COVID-19 and MAC/MAE clauses

From the above discussions, we can observe that for effective enforcement of MAC and MAE clauses, the party invoking the clause may need to consider the following factors:

  • It would need to be demonstrated that the effect of the pandemic has resulted in MAE or MAC under the contours of the contract. The specific wording of the clause in this regard, would be crucial. If the agreement stipulates that force majeure events, or a pandemic/epidemic or natural disaster is to be considered as a MAC/MAE, the courts or arbitrators may be duty bound to give effect to express provisions of the contract. The specific carve-outs, if any, would also be essential for a determination of an event as MAC/MAE.
  • In most cases the wordings of MAC and MAE clauses is intentionally broad, and they do not definitively resolve the question of risk allocation for specific events or specify the threshold for materiality. Consequently, a court or an arbitrator may look at the negotiation history, the bargaining power between the parties and the specific facts and circumstances.[11]
  • In the context of M&A agreements, the buyer would have to show that the effect of Covid-19 is substantial and material in a durationally significant manner.[12] Whether, an MAE has occurred will be considered from the perspective of a reasonable acquirer and if there is a substantial adverse change to the long-term earning capacity.[13] Likewise, in the context of lending agreements, the reasoning usually applied by courts is similar to that in the context of M&A transactions, and there must be a significant effect on the borrower’s ability to pay the loan and the effect should not be short-term in nature.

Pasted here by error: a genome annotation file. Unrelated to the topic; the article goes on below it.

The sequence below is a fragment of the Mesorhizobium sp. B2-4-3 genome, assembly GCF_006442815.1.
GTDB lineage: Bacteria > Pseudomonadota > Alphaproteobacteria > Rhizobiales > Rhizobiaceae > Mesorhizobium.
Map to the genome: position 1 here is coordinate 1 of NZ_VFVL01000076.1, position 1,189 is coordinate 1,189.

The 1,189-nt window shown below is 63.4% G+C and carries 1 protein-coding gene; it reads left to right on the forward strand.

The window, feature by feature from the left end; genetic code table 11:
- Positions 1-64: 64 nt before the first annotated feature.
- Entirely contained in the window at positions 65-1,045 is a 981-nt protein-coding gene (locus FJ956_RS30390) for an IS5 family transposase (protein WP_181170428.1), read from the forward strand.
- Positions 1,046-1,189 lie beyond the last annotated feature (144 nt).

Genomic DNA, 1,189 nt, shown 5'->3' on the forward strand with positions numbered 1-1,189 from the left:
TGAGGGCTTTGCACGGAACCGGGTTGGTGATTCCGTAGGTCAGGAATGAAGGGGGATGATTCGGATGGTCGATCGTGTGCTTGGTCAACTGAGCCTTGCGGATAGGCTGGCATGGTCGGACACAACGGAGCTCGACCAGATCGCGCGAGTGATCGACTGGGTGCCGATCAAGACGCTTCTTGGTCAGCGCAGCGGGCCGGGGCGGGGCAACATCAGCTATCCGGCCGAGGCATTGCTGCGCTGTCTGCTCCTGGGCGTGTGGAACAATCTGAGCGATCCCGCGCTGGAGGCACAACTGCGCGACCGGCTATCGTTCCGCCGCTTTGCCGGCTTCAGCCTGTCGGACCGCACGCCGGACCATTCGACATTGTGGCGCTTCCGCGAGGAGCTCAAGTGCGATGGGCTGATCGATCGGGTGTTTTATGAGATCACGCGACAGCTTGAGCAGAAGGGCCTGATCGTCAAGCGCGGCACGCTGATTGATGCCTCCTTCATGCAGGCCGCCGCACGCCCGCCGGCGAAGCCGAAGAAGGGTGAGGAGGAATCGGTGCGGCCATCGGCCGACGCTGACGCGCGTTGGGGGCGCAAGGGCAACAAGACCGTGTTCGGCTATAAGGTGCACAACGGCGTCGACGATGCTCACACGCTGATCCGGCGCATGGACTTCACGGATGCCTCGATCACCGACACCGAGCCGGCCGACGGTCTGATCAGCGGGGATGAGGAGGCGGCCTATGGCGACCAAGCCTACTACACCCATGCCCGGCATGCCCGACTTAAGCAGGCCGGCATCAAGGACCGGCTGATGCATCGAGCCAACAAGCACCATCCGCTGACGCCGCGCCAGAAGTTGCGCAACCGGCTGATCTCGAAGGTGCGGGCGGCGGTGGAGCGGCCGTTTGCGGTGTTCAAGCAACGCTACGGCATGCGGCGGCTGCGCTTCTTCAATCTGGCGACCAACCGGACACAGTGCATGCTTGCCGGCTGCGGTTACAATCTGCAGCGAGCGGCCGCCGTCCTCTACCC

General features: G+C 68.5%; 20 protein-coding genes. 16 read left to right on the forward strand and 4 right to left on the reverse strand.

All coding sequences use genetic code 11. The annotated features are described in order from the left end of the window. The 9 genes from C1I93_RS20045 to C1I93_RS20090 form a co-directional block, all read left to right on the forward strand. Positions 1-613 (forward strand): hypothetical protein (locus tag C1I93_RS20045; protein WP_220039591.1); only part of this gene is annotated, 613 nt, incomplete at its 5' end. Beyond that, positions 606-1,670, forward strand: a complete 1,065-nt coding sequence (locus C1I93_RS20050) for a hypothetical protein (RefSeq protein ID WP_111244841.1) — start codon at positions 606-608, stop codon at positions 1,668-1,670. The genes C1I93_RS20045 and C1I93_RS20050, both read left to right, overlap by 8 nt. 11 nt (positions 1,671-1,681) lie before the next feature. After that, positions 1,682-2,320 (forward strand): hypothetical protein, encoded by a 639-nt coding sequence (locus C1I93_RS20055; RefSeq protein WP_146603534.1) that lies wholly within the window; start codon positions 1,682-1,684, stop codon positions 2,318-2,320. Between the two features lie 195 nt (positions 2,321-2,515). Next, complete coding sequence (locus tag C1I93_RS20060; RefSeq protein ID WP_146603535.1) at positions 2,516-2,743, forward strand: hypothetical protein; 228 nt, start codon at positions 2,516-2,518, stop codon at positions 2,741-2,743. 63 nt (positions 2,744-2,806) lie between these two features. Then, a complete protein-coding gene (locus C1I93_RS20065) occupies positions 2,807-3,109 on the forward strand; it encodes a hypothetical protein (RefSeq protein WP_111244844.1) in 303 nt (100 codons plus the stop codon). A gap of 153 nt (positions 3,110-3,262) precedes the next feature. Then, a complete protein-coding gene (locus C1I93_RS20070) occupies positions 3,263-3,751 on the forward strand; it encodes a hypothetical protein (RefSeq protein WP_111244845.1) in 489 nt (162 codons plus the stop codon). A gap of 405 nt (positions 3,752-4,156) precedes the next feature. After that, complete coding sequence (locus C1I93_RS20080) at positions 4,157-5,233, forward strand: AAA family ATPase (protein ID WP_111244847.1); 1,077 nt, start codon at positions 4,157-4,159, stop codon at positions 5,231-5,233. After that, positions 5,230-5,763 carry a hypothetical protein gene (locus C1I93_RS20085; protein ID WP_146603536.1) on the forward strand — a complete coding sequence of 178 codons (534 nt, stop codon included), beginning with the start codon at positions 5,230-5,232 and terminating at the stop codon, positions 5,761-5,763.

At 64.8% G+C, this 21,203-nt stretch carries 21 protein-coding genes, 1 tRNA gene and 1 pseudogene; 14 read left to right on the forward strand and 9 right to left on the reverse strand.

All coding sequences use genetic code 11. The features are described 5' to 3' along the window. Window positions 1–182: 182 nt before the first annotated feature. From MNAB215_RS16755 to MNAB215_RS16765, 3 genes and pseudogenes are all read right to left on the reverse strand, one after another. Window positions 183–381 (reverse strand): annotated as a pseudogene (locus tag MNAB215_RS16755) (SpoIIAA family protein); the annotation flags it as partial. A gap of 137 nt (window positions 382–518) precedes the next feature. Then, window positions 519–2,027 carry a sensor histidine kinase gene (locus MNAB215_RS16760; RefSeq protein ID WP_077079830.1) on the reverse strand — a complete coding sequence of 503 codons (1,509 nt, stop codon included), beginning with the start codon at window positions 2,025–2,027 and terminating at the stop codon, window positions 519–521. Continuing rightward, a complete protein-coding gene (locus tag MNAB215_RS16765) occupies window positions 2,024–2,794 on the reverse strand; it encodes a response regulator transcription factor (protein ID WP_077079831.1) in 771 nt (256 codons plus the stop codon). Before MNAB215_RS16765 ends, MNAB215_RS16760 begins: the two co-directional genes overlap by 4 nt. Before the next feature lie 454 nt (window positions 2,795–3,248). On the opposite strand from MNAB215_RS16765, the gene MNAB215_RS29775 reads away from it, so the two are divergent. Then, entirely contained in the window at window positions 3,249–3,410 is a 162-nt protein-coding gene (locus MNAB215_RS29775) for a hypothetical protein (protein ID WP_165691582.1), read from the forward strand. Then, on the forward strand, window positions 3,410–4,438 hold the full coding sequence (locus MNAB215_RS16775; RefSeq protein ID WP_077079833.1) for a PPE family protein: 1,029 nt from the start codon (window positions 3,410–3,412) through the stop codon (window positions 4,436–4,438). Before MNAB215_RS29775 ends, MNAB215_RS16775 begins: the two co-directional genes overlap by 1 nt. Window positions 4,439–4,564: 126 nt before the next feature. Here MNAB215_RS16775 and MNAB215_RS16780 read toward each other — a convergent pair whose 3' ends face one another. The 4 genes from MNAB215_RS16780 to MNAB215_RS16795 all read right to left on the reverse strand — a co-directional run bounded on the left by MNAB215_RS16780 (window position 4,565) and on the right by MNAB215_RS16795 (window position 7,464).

• If the MAC/MAE clause is triggered based on circumstances that a party was reasonably aware of while entering into the contract, the same will not be enforceable.[14]
  • The conduct of the parties post signing of the agreement, especially the conduct of the party seeking to terminate the agreement is also looked into by the court to ensure the intentions of the buyer are truly premised on the exigent circumstances of the materially adverse event.[15]

Thus, whether the MAC/MAE clauses can be invoked in the light of Covid-19 will depend on a holistic analysis of the facts and the specific wordings of the prevailing contract in each case.